Take Santa Clara county Valley Transportation Authority for example, I noticed they always complained they are short on funding and have to cut back. However at the same time they keep expanding their "light rail" network which people often describe as the lightly used rail. The projects are quite expensive but they push on by compromising their existing service and laying off employees. The rail system was expanded from a history trolley system in downtown and into a full scale system in 1987 and continued to expand afterwards. The system was quite expensive to build and run sometimes needing expensive elevated structures such as the 3 mile long flyover above Great Mall Parkway in Milpitas. It is also subsidized more than bus service. For example VTA buses issue no free nor discount transfers meaning one would need to pay the full single ride fare currently $2 each boarding which can be hefty if two or three buses necessary to get to ones destination and its rare to not need to transfer. If you take three buses you might as well buy a $6 day pass. However for the light rail, which runs under the honor system which, unlike buses or BART, tickets are not checked to enter the train however it is expected to be retained for rare fare inspections by one of the five fare inspectors systemwide), one "single ride ticket" which is Good for light rail only actually allows unlimited rides and transfers on the light rail system for up to two hours. There is even a 8 hour $3.50 pass that is good for light rail only that bridges the gap between the 2 hour ticket and the $6 day pass. Therefore it is actually cheaper to take light rail than the bus. Also the system is lined up in a method that is quite useless to much of the population. I.e. they expanded the system toward the east side after heading to the north northside and Milpitas where there is low density homes, apartments, and big box stores, very few people would ride a system that is quite far for their house having to walk through neighborhood and big parking lots  and requires them ride in the opposite direction that they are going unless they want to head to Milpitas or North San Jose. If they worked in the cities of Santa Clara, Sunnyvale, or Mountain View they would need to transfer to another line at Baypointe or Tasman station. Nowadays VTA plans to extend the line down Capital Expressway all the way down to Capital light rail station which is even more useless as the population density near much of Capital Expressway is low and the light rail doesn't appear to go in the direction much of the population would travel. If VTA wants a rail system that would do good to the general population they should build to places that already has a high density population and high transit ridership. The Campbell line is the only line that kinds of meet this requirement as it links higher density cities and provides light rail to San Jose Diridon station the main station for Caltrain, ACE, and Amtrak. It would be much sensible have extended the existing light rail from its Mountain View terminus to Palo Alto downtown would had been a much better candidate for light rail as its European like neighborhoods encourages walking and transit which many residents already do. VTA should also had planned a line between the European styled shopping residential complex Santana row and Eastridge transit center thru San Jose Diridon station.  The line should go in a subway under Santa Clara street between Diridon station and 24th street where currently the busiest bus lines run nowadays and BART is already planned to tunnel there. It can work just like how Muni tunnel lines under market street in San Francisco at the same time eliminating the current light rail sidewalk crawl through downtown area. The light rail line should then travel eastward via 24th street and McLaughlin where there are many high density residential apartments, condos, and shopping as well as Story rd overpass to busy Story and King road Intersection and near San Jose Giants stadium, and down Tully Rd to Eastridge transit center which is also in a busy high density neighborhood with high bus ridership and many bus lines converge here. However the plan for light rail had been scrapped completely and in its place a Bus rapid transit corridor has been implemented as line 522 which runs parallel to VTA's busiest bus line line 22. Even more ridiculous is that VTA opened an "express light rail service" in Oct 2010 that skips stops in the fastest portion of the line when the light rail runs down the middle of the highway 87/85 corridor at freeway speeds but same fare and does not require upgrade to express fare unlike with vta express buses. However the so called "express train" only save 4 minutes through the skipping five stations between  Ohlone/Chynoweth and Convention Center in Downtown and still has to crawl through the downtown sidewalk at seven miles per hour and only this idea makes no sense at all. Not to mention in 2003 VTA scrapped its entire fleet of Urban Transportation Development Corporation Light rail cars that were barely more than a decade old with brand new Kinki Sharyo Co light rail cars on which is quite wasteful when they should have just added new ones to the fleet as needed. The new elevated platforms that provide level boarding for the new trains can make boarding the steps easier for the old trains. The old trains were compatible  as well as the height of the bottom of the door is the same for both trains this is proven by this picture Light-rail station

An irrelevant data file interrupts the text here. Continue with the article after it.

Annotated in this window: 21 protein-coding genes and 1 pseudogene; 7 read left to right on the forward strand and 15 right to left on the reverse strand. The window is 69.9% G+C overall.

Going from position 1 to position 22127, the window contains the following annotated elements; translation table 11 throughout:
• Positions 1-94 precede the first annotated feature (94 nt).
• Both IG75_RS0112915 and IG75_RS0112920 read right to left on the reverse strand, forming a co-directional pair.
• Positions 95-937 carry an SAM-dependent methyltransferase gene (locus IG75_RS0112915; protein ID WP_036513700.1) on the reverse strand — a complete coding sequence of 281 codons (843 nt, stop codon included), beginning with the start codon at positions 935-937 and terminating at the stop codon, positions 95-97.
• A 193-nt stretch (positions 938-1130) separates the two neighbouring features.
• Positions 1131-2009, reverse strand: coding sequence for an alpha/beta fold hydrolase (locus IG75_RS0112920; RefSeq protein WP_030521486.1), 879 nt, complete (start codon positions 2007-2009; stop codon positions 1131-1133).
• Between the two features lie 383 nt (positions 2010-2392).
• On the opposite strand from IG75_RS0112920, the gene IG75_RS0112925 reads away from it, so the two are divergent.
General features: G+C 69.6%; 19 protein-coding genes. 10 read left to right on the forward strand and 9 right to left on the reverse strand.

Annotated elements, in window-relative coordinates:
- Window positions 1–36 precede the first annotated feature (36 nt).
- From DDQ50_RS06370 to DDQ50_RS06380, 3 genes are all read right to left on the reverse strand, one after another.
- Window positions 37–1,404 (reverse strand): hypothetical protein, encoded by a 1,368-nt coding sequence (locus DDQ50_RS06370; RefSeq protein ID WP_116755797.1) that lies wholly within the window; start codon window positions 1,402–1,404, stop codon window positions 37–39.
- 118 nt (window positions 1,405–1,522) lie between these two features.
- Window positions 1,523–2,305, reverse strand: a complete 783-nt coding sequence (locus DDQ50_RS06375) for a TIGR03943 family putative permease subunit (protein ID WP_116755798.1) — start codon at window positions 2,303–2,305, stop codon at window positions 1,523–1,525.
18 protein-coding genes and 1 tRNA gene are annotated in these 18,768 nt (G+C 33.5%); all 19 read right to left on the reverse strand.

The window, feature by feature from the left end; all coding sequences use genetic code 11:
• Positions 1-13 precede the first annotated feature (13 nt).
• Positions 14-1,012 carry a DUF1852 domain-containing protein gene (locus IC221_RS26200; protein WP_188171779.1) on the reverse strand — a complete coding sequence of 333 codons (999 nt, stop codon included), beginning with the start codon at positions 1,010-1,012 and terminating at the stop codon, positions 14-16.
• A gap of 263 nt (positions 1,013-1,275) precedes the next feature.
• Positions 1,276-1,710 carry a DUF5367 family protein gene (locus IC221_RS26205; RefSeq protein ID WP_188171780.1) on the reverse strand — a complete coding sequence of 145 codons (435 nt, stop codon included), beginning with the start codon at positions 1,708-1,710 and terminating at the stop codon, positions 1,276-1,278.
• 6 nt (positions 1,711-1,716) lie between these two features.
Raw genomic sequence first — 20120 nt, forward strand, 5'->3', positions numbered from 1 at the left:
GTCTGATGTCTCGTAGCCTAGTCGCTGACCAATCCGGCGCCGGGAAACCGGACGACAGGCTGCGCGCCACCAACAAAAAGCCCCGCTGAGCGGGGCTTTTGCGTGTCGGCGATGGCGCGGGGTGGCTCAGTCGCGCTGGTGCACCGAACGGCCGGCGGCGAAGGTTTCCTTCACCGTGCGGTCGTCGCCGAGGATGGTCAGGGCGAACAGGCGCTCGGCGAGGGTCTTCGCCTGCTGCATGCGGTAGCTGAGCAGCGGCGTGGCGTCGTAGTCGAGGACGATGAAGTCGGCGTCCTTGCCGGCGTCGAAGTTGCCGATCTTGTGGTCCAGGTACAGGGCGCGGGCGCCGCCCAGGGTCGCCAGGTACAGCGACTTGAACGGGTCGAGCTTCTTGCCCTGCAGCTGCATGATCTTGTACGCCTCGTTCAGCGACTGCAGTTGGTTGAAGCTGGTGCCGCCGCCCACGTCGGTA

Another big issue is San Mateo County which is often known as the Peninsula.  If we compare the Peninsula and east bay its a no brainer that the Peninsula which consists of a corridor of relatively densely populated cities and town on the narrow strip of land between the coast range and the bay with US101 and El Camino Real runs right through the heart of all cities downtown a metro rapid rail system like Bay Area Rapid Transit or commonly known as BART with frequent headways and quick acceleration/braking capabilities would be the most suitable compared to a heavy rail train(caltrain) which has many operation limits therefore reducing frequency and takes much longer to get up to speed and stop. However due to bureaucratic issues BART had been banned from the Peninsula but built in the sprawling low density spread out east bay. Its hard to believe that places like Fremont, Dublin/Pleasanton, Concord, or Pittsburg having BART metro trains that runs every fifteen minutes all day yet in the more densely populated Peninsula where its city center after city center in a line and many employment opportunities they only have a diesel heavy rail train(Caltrain) that only runs hourly midday and most local non express runs takes more than an hour and half to complete the run. The express trains of Caltrain which skips stops only travel during commute hour, while it gets end to end between San Jose & San Francisco quicker, however it skips out most of the stops making it hard for many mid peninsula residents to ride. In the east bay the Bay Area rapid transit is usually only good for trips to San Francisco or Oakland unlike in the Peninsula which can be used for travel between local cities where many employment opportunities in addition to basic needs which a metro system is meant for.  Therefore under common sense a commuter train which was there before BART was built is more suited for east bay cities while BART is most suitable for the Peninsula. Though due to various bureaucratic issues now we have a frequent headway metro in the sprawling suburban east bay and a low frequency headway commuter train in the densely populated Peninsula which is quite dangerous as it had killed many people due to frequent grade crossings which BART does not have. Its only a matter of time before a major crash between Caltrain and a freight train to cause a major disaster in those densely populated neighborhoods. This is not to mention how locomotive horns disturbs the surrounding community which lowers the desirability of living in a transit oriented neighborhood. Also BART should had been built to serve more location in San Francisco than it currently does. Currently BART is the fastest means of transportation within San Francisco however it only serves a narrow corridor down market toward Daly City. It would be in the best interest of the public to have BART serve the corridor to west San Francisco in place of those sluggish Muni light rail street cars and serve the new central subway corridor. BART had originally planned a line to Marin County north of the Golden Gate Bridge however the county turned down due to the cost to the county. There should also be more BART lines traveling through San Francisco as a whole such as down Geary street and to other main residential areas of the city on the especially on the west side so they can commute at ease to the main business centers of the city which is now painfully slow with the existing Municipal railway and bus system.

Though the flaws is not just with public transit. Freeway and street design is also pretty bad throughout the bay area especially through the San Jose area where from narrow back streets to the largest throughfares the roads often have to both dodge residential and commercial development, farmlands, and other hazards resulting in constant merges. Many times roads narrow suddenly to dodge someone's house or yard therefore it is only a matter of time before someone runs into a house. Freeway lanes also suddenly disappear and reappear in stretches it seems like they never finish the job of widening the roadways resulting in constant bottlenecks. 101 through San Jose is a great example of this situation as well as 280 and 880. Its very hard and prohibitively expensive to change infrastructure once it is built. Therefore a lesson for all projects in any urban area is for urban governments to cooperate and think about the future rather than be shortsighted.